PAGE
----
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Tennessee State Museum receives donation from Gateway Packaging

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Omar Abuaita, president and chief operating officer at Gateway Packaging Company, stands in front of the original horse-drawn, wooden wagon that once belonged to the Werthan family. SUBMITTED

White House-based Gateway Packaging Company and Saw Mill Capital Partners are donating an important collection of artifacts relating to the historic Werthan Packaging Company to the Tennessee State Museum, including an original horse-drawn, wooden wagon. These artifacts were obtained by Illinois-based Gateway through the purchase of assets from the former Werthan Packaging Company of Nashville in January 2017. Gateway Packaging continues to manufacture flexible packaging products in the Nashville area.

Werthan Packaging was one of the longest-running, family-owned manufacturing companies in Tennessee. The manufacturer had been run by members of Nashville's Werthan family since the late 1860s, when German-born Meier Werthan began as a rag dealer working from a wagon in downtown Nashville.

From peddling rags to creating bags, Meier Werthan developed the company into an important manufacturer in the late 1800s. He and his partner, Sigmund Godhelp, opened a produce store in downtown Nashville on Market Street (now 2nd Avenue) in 1868. The business changed over the years from selling produce to selling reconditioned cotton and burlap bags. In 1895, after the death of Godhelp, the business became an exclusively family-run company, and Meier passed on the management to his sons Morris and Joe.

In 1928, Werthan Bag Company merged with Morgan and Hamilton Company, and the merger resulted in operations being moved to Eight Avenue North in Nashville. Over the decades Werthan Bag made and sold various types of related products, including burlap and cotton bags, as well as sandbags for use during World War I and World War II.

In the 1960s, Werthan diversified into new areas, including plastic bags, auto parts and printed checks, although its primary business remained sophisticated printed paper bags for consumer products. As the decades passed, the company became known as Werthan Packaging, Inc., and its markets became increasingly focused on the steadily growing pet products industry. After 2000, the company relocated from the Germantown neighborhood in North Nashville to a manufacturing facility in White House.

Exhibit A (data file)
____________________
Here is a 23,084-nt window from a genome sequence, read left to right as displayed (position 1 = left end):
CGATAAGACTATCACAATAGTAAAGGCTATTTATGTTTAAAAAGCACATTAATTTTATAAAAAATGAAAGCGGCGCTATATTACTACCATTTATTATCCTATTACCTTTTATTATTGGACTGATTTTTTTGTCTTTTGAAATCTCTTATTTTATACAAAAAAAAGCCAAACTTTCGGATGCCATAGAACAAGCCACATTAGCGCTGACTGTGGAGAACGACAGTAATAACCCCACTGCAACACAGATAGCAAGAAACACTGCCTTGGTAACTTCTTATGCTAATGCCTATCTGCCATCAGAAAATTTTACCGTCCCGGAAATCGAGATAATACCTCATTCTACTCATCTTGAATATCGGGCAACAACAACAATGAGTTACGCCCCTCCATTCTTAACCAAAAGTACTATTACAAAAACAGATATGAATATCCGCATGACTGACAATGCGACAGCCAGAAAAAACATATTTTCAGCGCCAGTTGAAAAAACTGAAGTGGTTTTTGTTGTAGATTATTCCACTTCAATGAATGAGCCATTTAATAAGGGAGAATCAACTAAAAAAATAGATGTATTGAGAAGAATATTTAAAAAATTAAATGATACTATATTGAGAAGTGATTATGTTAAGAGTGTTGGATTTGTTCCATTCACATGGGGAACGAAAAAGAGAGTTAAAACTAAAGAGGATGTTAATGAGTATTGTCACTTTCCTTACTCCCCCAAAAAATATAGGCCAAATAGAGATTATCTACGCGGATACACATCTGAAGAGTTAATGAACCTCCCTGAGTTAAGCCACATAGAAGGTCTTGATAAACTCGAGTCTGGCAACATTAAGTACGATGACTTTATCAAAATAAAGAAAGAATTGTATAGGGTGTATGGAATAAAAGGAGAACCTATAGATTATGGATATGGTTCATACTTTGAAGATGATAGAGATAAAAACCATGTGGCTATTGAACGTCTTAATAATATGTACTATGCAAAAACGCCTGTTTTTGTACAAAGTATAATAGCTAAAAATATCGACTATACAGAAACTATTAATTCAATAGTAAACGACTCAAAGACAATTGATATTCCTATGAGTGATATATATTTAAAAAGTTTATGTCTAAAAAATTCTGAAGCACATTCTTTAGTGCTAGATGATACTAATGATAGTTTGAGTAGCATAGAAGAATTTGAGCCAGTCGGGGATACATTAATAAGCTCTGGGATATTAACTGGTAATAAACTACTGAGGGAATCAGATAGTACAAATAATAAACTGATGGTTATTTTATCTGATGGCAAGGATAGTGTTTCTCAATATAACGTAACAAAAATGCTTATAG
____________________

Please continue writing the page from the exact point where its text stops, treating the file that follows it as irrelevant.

The Gateway donation of artifacts relating to Werthan history includes the wagon, samples of manufactured bags, early business ledgers, and an industrial sewing machine.

"Gateway Packaging Co. is committed to education and to supporting our local communities," stated Omar Abuaita, president and chief operating officer at Gateway Packaging Company. "The donation of these important artifacts and archives puts them in the hands of historians who can interpret the evolution of an important business industry and its development over time."

In conjunction with the Gateway donation, a number of additional artifacts were provided to the State Museum by Tony Werthan, a fifth-generation family member who was chairman of Werthan Packaging until it was acquired by Gateway. This Werthan collection includes important documentary photographs, sample bags, a portrait of Meier Werthan, historic company documents, employee newsletters, and a company history tapestry commissioned in the 1970s by Mary Jane Werthan. "Documenting our company's history was always important to our family," Tony Werthan noted at the time of the donation.

"We are very grateful to both Gateway Packaging Company and the Werthan family for these very generous donations," stated the museum's Executive Director Ashley Howell. "The new Tennessee State Museum opens next year and is located just a few blocks away from the old manufacturing plant, now known as the Werthan Lofts. The State Museum takes great pride in being the caretaker of Tennessee's historic collections for future generations."

More information about the Tennessee State Museum and its extensive collections can be found at www.tnmuseum.org.

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